Innovation Is Changing The Face Of Flight
The ever increasing number of flight passengers, and the need to balance that with climate change, is prompting huge innovation in the aircraft sector. In the UK, for example, the government have pledged US$326 million to green aircraft. The glut of global funding towards innovation has created interesting developments in the industry.
For enthusiasts and planners, this is good news. The ease with which helpful materials can be produced and the ingenuity of scientists is creating new ways for aerospace to evolve. Through this, the industry will become greener and continue to serve more people.
The use of titanium
Titanium is a versatile metal that has been used in aerospace industries for years through the application of versatile grade 5 titanium alloys. According to influential engineering mag Aero-Mag, titanium use increases 3.6% in the industry every year. However, one report suggests that aluminium, as it becomes stronger through material alloy research, will threaten the position of titanium. Where this could change is through cost-effectiveness. New processes have been invented to improve the rate and carbon impact of titanium production; paired with new 3D printing technology, this could mean specific plane parts can be easily produced at a fraction of previous costs.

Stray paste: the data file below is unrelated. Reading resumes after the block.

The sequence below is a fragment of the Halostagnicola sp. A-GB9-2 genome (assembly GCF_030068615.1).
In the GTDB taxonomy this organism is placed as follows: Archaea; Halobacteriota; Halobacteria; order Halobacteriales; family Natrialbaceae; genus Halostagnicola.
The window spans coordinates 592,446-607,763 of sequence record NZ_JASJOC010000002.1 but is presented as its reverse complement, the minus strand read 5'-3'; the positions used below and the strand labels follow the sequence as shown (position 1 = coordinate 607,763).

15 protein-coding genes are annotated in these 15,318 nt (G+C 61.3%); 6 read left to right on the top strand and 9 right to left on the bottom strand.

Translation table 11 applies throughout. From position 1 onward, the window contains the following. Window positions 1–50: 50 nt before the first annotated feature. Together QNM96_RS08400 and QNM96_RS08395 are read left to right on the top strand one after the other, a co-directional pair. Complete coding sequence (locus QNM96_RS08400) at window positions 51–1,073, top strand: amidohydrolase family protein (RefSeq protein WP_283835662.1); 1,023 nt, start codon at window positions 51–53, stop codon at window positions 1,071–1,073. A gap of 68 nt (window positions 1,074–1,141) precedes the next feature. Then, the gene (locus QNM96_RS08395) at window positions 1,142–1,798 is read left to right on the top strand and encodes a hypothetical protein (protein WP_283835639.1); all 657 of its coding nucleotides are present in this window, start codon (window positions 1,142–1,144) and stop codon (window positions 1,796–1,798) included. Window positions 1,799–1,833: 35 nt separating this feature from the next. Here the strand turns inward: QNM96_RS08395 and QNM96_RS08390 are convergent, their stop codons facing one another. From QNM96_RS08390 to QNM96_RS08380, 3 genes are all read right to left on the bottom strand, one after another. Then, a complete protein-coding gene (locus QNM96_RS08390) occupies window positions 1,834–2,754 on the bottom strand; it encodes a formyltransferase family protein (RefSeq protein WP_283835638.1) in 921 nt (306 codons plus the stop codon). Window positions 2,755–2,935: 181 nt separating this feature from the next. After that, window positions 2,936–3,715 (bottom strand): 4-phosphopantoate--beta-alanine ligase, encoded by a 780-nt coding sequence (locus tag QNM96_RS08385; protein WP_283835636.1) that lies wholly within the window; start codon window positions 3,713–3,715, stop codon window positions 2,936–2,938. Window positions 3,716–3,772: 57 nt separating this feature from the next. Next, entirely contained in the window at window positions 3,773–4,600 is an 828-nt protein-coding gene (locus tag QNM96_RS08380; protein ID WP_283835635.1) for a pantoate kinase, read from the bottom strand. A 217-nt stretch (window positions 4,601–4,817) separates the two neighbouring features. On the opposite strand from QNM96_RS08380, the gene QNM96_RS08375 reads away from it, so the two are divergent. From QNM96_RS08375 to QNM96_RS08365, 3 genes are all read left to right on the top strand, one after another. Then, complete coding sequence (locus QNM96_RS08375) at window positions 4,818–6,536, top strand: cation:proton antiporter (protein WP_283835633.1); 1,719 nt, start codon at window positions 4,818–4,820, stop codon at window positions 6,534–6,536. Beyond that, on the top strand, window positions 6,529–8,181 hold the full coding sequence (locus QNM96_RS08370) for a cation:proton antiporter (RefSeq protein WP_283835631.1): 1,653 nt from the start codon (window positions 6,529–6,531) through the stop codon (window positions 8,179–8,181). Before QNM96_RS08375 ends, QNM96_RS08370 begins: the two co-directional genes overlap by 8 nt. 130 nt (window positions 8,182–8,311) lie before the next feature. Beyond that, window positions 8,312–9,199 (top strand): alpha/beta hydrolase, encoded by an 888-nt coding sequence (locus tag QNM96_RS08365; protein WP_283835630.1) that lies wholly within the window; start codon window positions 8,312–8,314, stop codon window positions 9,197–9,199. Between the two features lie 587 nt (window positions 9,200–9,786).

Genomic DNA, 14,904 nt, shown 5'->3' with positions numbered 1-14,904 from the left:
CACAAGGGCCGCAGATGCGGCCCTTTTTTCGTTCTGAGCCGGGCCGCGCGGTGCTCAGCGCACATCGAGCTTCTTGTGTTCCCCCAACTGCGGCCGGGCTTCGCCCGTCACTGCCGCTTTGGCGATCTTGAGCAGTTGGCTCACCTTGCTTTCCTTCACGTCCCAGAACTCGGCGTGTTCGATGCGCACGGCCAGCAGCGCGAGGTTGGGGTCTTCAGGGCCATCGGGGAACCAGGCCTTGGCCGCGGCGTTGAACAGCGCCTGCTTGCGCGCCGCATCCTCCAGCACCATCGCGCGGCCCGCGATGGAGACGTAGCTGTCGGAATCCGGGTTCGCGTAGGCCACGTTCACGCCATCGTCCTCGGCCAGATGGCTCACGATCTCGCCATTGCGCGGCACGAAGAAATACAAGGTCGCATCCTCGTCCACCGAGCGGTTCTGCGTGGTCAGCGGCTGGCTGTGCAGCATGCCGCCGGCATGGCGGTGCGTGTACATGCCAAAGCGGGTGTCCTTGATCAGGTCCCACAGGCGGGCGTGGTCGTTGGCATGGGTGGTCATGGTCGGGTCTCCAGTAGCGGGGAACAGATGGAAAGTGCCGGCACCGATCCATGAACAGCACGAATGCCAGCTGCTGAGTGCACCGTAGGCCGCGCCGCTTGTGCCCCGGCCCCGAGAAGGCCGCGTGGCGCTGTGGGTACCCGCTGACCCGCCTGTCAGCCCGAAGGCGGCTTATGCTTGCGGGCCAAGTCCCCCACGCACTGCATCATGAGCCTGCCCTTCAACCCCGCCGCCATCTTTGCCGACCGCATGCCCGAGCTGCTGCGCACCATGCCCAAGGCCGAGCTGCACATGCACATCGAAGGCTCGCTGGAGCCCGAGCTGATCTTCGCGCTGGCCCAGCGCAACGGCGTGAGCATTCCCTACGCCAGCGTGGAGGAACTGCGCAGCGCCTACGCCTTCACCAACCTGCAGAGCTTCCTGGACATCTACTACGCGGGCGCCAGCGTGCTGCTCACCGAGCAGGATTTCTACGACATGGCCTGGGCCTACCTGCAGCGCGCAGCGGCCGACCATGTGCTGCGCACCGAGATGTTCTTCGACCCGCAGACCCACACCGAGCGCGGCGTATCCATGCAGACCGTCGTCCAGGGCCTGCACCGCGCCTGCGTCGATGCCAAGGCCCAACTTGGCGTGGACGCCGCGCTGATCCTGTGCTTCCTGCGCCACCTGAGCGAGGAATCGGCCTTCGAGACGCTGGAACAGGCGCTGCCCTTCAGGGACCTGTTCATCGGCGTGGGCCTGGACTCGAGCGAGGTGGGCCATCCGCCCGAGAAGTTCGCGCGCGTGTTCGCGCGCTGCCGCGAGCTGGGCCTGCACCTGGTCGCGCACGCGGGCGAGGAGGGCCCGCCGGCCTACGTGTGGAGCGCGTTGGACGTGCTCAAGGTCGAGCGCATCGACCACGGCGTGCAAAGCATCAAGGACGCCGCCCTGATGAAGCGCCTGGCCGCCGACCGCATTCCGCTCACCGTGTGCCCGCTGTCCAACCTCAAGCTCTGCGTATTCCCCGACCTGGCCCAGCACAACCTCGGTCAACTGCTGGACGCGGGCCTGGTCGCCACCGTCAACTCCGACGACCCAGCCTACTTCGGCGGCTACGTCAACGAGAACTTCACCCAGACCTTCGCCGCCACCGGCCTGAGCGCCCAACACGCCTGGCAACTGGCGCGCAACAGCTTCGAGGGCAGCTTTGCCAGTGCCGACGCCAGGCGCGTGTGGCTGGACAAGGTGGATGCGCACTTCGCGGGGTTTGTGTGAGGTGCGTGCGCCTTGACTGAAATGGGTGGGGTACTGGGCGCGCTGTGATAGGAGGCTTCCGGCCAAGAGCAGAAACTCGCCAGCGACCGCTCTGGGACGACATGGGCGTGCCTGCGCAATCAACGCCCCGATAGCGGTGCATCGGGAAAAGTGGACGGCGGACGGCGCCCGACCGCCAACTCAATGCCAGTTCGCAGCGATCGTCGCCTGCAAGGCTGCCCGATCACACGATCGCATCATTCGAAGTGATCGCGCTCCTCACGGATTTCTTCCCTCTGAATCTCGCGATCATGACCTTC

Destroying the fuel cost-effect
Flights are, regrettably, one of the biggest contributors to global carbon emissions. Carbon Footprint calculates that one flight from Bangalore to Nepal will cost 0.25 tonnes of CO2, and with thousands of flights a day, this soon stacks up. In America, scientists with MIT have completed an important proof of concept exercise with relation to this – they have developed an electric, silent plane. This could also have benefit for passengers by reducing noise on the flight; some older models of plane are distractingly clunky when flying.
Removing the windows
Emirates caused consternation earlier this year when they revealed plans to remove windows from planes. Instead, virtual windows could be transposed onto cabin walls, giving a real time view of the outside, futuristically beamed in from the outside. While this has met the approval of some consumers and the disdain of others, there is an engineering motive for this. According to News.com.au, windowless planes are more aerodynamic, improving efficiency, and produce a lesser carbon footprint.
As long as the plane is the best way to get around, you’ll see new and sometimes crazy sounding ideas implemented. There is usually a good reason behind them. Through the scientists and engineers working in the industry, how you fly could be changed forever.